Cohesion policy is the most important instrument currently available to the European Union to directly tackle social and economic disparities among its territories. Its operations, since the 1988 reform, are carried out through a multilevel governance system based on a partnership between European institutions, Member States and regional and local authorities. Given its complexity, the policy regulation needs to be periodically fine-tuned to adjust to the ever-changing economic and social realities of Europe. Cohesion policy reform cycles usually coincide with the Member States’ budget negotiations, which are essential in determining the future ambitions of the policy. Since 1997, the European Cohesion Forum has been one of the most relevant venues for high level European policy-makers to discuss the theoretical and ideational underpinnings of the policy. The 7th edition of the Cohesion Forum took place on June 26-27 in Brussels to discuss the reform that will determine cohesion policy’s objectives and rules after the end of the current multiannual financial framework, in 2020.

The budget, especially within the Eurozone, must be reinforced in order to create a macroeconomic stabilization function; the emphasis, however, should be on investment and the reduction of unemployment rather than creating a permanent transfer mechanism between Member States.

The post-2020 cohesion policy reform has been widely anticipated in recent times. The reasons are manyfold. In part these are pragmatic: with Brexit the EU will lose one of the net contributors to its budget. This means that, to keep up with current expenditures, someone else will need to bear a heavier financial burden. In this respect, the post-2020 budget proposal is foreseen to be presented by the Commission in mid-2018, which makes the discussion urgent. Political reasons are also at play: the outcome of the Brexit referendum has put the issue of the losers of the globalization once again to the fore of the European public discourse, a trend which was confirmed by the 2017 French presidential campaign. Cohesion policy is, indeed, one of the instruments that can be deployed to tackle this issue. Finally, the Commission presented its official proposal for a European Pillar of Social Rights (EPSR) in April 2017—its joint Proclamation by the European Parliament, the Council and the Commission being foreseen by the end of 2017, after the Social Summit for Fair Jobs and Growth. Cohesion policy has been presented as a key instrument in delivering many key aspects of the Pillar. The 7th Cohesion Forum gathered a large number of key policy-makers, organizing them in three panel debates. In the rest of this article we will look at the two of them which can add knowledge about the policies contributing to the resolution of the existing political conflicts in the EU.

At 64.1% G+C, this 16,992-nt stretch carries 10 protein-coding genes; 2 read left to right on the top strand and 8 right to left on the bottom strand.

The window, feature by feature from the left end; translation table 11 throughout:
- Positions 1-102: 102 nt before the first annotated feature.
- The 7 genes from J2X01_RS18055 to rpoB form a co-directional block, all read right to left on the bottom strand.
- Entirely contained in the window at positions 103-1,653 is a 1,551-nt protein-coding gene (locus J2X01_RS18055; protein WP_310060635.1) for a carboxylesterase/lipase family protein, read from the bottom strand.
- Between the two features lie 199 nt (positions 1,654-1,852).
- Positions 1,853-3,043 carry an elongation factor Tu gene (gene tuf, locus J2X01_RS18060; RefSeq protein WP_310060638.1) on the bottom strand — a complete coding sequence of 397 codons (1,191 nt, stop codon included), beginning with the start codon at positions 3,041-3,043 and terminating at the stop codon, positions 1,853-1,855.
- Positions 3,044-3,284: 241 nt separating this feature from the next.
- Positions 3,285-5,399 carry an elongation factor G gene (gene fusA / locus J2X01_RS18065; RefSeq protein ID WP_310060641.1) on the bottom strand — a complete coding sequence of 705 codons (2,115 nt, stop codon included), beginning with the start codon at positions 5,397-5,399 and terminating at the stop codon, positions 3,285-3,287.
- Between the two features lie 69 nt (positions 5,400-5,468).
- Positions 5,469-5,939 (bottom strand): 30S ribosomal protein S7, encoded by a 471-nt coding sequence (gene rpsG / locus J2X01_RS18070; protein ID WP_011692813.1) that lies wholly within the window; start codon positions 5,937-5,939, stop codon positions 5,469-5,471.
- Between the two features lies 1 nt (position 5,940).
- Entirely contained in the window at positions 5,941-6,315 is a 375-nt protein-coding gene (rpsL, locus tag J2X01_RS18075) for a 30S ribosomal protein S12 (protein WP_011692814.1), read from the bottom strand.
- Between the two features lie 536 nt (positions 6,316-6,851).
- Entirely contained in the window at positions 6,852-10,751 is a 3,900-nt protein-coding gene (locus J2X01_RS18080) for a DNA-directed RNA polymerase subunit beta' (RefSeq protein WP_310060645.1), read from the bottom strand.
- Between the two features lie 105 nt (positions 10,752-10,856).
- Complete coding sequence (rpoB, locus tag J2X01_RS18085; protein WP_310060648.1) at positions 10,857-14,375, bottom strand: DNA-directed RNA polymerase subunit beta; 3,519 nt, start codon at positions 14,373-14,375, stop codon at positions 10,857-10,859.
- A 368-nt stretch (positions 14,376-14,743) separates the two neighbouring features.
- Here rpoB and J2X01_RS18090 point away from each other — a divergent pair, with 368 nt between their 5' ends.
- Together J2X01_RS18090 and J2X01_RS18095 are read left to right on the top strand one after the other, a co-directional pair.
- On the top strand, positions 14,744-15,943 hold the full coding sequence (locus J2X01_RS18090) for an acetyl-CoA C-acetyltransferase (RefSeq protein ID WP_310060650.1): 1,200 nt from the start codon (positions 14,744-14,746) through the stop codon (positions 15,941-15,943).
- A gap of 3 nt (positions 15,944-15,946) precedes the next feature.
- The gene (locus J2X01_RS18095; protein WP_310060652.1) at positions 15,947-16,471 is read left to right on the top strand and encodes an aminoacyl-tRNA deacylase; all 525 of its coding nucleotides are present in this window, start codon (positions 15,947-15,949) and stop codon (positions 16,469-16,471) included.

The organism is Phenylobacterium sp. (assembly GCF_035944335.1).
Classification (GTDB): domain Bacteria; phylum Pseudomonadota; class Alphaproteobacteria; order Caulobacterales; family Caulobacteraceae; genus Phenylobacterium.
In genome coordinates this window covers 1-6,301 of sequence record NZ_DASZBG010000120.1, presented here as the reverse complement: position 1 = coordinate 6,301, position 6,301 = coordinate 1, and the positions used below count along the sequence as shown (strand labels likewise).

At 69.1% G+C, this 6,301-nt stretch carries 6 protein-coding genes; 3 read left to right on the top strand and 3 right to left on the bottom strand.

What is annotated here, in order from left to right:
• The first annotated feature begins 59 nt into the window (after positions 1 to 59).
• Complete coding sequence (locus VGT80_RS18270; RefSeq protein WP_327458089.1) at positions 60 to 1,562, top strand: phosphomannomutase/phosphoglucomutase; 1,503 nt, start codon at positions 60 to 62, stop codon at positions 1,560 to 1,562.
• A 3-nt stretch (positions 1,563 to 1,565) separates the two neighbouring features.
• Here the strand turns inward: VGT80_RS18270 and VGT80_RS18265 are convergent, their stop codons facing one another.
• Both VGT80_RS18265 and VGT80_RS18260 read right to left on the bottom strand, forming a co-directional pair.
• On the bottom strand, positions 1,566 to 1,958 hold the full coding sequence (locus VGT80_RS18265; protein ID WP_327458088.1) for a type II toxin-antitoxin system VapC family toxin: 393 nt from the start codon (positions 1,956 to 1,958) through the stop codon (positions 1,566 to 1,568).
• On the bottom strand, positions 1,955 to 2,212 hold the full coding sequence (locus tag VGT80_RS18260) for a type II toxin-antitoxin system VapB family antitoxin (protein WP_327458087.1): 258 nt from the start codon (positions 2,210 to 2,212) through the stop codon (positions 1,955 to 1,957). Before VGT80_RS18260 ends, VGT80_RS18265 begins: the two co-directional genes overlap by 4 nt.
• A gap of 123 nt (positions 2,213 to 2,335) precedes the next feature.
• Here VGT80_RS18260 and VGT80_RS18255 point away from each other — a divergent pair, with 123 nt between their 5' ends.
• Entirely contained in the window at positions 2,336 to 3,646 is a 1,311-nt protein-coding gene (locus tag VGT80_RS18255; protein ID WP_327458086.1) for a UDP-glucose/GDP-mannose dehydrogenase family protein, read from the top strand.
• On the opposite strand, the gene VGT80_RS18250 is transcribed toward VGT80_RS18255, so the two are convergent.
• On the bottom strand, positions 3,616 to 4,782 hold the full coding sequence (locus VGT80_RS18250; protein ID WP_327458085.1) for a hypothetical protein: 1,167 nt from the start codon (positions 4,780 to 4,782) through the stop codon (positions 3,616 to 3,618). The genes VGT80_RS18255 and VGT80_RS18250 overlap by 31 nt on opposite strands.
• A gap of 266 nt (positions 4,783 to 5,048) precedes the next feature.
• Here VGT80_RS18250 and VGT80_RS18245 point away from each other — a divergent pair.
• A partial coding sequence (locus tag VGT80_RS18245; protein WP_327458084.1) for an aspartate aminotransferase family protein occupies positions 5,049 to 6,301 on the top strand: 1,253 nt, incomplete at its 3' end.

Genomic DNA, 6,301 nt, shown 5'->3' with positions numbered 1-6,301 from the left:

Cohesion policy and macroeconomic governance